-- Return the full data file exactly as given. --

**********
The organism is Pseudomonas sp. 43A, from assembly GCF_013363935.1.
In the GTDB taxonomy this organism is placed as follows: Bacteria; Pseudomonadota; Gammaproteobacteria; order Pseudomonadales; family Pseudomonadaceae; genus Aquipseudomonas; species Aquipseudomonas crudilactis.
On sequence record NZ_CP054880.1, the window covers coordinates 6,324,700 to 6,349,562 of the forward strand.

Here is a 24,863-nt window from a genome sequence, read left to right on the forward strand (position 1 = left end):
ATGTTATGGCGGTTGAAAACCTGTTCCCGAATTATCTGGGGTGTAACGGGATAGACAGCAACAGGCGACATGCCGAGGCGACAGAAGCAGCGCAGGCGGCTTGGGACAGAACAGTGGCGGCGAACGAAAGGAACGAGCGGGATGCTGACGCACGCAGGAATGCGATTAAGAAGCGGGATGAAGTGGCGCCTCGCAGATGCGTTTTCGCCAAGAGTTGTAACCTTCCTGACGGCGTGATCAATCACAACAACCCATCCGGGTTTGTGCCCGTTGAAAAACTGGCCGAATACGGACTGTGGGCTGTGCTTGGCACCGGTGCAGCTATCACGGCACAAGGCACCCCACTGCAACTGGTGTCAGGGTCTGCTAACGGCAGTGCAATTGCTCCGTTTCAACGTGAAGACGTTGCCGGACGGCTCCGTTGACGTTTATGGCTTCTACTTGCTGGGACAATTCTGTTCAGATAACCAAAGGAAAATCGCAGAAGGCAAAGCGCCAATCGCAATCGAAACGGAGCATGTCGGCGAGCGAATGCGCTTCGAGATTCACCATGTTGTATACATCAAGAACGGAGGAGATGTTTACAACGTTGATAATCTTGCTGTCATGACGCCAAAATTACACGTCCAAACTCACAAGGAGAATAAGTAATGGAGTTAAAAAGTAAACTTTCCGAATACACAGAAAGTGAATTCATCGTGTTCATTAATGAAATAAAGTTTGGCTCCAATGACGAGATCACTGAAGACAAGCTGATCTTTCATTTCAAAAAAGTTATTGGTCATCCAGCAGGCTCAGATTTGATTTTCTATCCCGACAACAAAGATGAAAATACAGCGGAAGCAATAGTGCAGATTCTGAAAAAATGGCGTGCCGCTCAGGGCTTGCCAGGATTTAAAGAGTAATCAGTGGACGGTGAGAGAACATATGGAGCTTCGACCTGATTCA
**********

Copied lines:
The organism is Pseudomonas sp. 43A, from assembly GCF_013363935.1.
In the GTDB taxonomy this organism is placed as follows: Bacteria; Pseudomonadota; Gammaproteobacteria; order Pseudomonadales; family Pseudomonadaceae; genus Aquipseudomonas; species Aquipseudomonas crudilactis.
On sequence record NZ_CP054880.1, the window covers coordinates 6,324,700 to 6,349,562 of the forward strand.

Here is a 24,863-nt window from a genome sequence, read left to right on the forward strand (position 1 = left end):
ATGTTATGGCGGTTGAAAACCTGTTCCCGAATTATCTGGGGTGTAACGGGATAGACAGCAACAGGCGACATGCCGAGGCGACAGAAGCAGCGCAGGCGGCTTGGGACAGAACAGTGGCGGCGAACGAAAGGAACGAGCGGGATGCTGACGCACGCAGGAATGCGATTAAGAAGCGGGATGAAGTGGCGCCTCGCAGATGCGTTTTCGCCAAGAGTTGTAACCTTCCTGACGGCGTGATCAATCACAACAACCCATCCGGGTTTGTGCCCGTTGAAAAACTGGCCGAATACGGACTGTGGGCTGTGCTTGGCACCGGTGCAGCTATCACGGCACAAGGCACCCCACTGCAACTGGTGTCAGGGTCTGCTAACGGCAGTGCAATTGCTCCGTTTCAACGTGAAGACGTTGCCGGACGGCTCCGTTGACGTTTATGGCTTCTACTTGCTGGGACAATTCTGTTCAGATAACCAAAGGAAAATCGCAGAAGGCAAAGCGCCAATCGCAATCGAAACGGAGCATGTCGGCGAGCGAATGCGCTTCGAGATTCACCATGTTGTATACATCAAGAACGGAGGAGATGTTTACAACGTTGATAATCTTGCTGTCATGACGCCAAAATTACACGTCCAAACTCACAAGGAGAATAAGTAATGGAGTTAAAAAGTAAACTTTCCGAATACACAGAAAGTGAATTCATCGTGTTCATTAATGAAATAAAGTTTGGCTCCAATGACGAGATCACTGAAGACAAGCTGATCTTTCATTTCAAAAAAGTTATTGGTCATCCAGCAGGCTCAGATTTGATTTTCTATCCCGACAACAAAGATGAAAATACAGCGGAAGCAATAGTGCAGATTCTGAAAAAATGGCGTGCCGCTCAGGGCTTGCCAGGATTTAAAGAGTAATCAGTGGACGGTGAGAGAACATATGGAGCTTCGACCTGATTCA